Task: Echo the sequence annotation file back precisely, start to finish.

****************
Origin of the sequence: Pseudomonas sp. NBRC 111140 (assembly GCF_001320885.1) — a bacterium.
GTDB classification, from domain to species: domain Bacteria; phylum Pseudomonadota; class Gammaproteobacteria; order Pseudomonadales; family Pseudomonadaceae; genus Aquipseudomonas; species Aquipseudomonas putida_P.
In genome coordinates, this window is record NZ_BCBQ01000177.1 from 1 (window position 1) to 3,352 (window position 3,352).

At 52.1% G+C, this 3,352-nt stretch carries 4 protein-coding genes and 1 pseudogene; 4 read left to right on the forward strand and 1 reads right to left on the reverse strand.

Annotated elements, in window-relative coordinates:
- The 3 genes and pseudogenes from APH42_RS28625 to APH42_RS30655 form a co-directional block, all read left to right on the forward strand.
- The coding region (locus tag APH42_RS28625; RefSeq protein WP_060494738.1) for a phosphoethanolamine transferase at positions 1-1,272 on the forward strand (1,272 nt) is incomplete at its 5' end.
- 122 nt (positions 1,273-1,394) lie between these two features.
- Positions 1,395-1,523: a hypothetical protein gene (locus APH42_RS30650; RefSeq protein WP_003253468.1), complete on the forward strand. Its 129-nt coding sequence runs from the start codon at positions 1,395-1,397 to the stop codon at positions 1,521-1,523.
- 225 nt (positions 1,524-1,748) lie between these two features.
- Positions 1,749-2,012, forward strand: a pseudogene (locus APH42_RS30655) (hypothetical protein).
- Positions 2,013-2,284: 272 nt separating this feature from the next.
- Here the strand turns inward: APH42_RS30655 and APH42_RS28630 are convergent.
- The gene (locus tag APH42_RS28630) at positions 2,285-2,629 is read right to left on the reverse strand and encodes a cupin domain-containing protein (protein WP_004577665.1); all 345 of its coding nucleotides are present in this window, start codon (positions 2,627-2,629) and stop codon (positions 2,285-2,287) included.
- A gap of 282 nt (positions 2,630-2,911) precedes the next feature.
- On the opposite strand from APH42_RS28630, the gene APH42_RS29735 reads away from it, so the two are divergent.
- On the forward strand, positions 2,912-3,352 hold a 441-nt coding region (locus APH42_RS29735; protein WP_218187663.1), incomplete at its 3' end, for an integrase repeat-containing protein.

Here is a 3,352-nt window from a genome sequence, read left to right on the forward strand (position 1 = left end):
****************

Origin of the sequence: Pseudomonas sp. NBRC 111140 (assembly GCF_001320885.1) — a bacterium.
GTDB classification, from domain to species: domain Bacteria; phylum Pseudomonadota; class Gammaproteobacteria; order Pseudomonadales; family Pseudomonadaceae; genus Aquipseudomonas; species Aquipseudomonas putida_P.
In genome coordinates, this window is record NZ_BCBQ01000177.1 from 1 (window position 1) to 3,352 (window position 3,352).

At 52.1% G+C, this 3,352-nt stretch carries 4 protein-coding genes and 1 pseudogene; 4 read left to right on the forward strand and 1 reads right to left on the reverse strand.

Annotated elements, in window-relative coordinates:
- The 3 genes and pseudogenes from APH42_RS28625 to APH42_RS30655 form a co-directional block, all read left to right on the forward strand.
- The coding region (locus tag APH42_RS28625; RefSeq protein WP_060494738.1) for a phosphoethanolamine transferase at positions 1-1,272 on the forward strand (1,272 nt) is incomplete at its 5' end.
- 122 nt (positions 1,273-1,394) lie between these two features.
- Positions 1,395-1,523: a hypothetical protein gene (locus APH42_RS30650; RefSeq protein WP_003253468.1), complete on the forward strand. Its 129-nt coding sequence runs from the start codon at positions 1,395-1,397 to the stop codon at positions 1,521-1,523.
- 225 nt (positions 1,524-1,748) lie between these two features.
- Positions 1,749-2,012, forward strand: a pseudogene (locus APH42_RS30655) (hypothetical protein).
- Positions 2,013-2,284: 272 nt separating this feature from the next.
- Here the strand turns inward: APH42_RS30655 and APH42_RS28630 are convergent.
- The gene (locus tag APH42_RS28630) at positions 2,285-2,629 is read right to left on the reverse strand and encodes a cupin domain-containing protein (protein WP_004577665.1); all 345 of its coding nucleotides are present in this window, start codon (positions 2,627-2,629) and stop codon (positions 2,285-2,287) included.
- A gap of 282 nt (positions 2,630-2,911) precedes the next feature.
- On the opposite strand from APH42_RS28630, the gene APH42_RS29735 reads away from it, so the two are divergent.
- On the forward strand, positions 2,912-3,352 hold a 441-nt coding region (locus APH42_RS29735; protein WP_218187663.1), incomplete at its 3' end, for an integrase repeat-containing protein.

Here is a 3,352-nt window from a genome sequence, read left to right on the forward strand (position 1 = left end):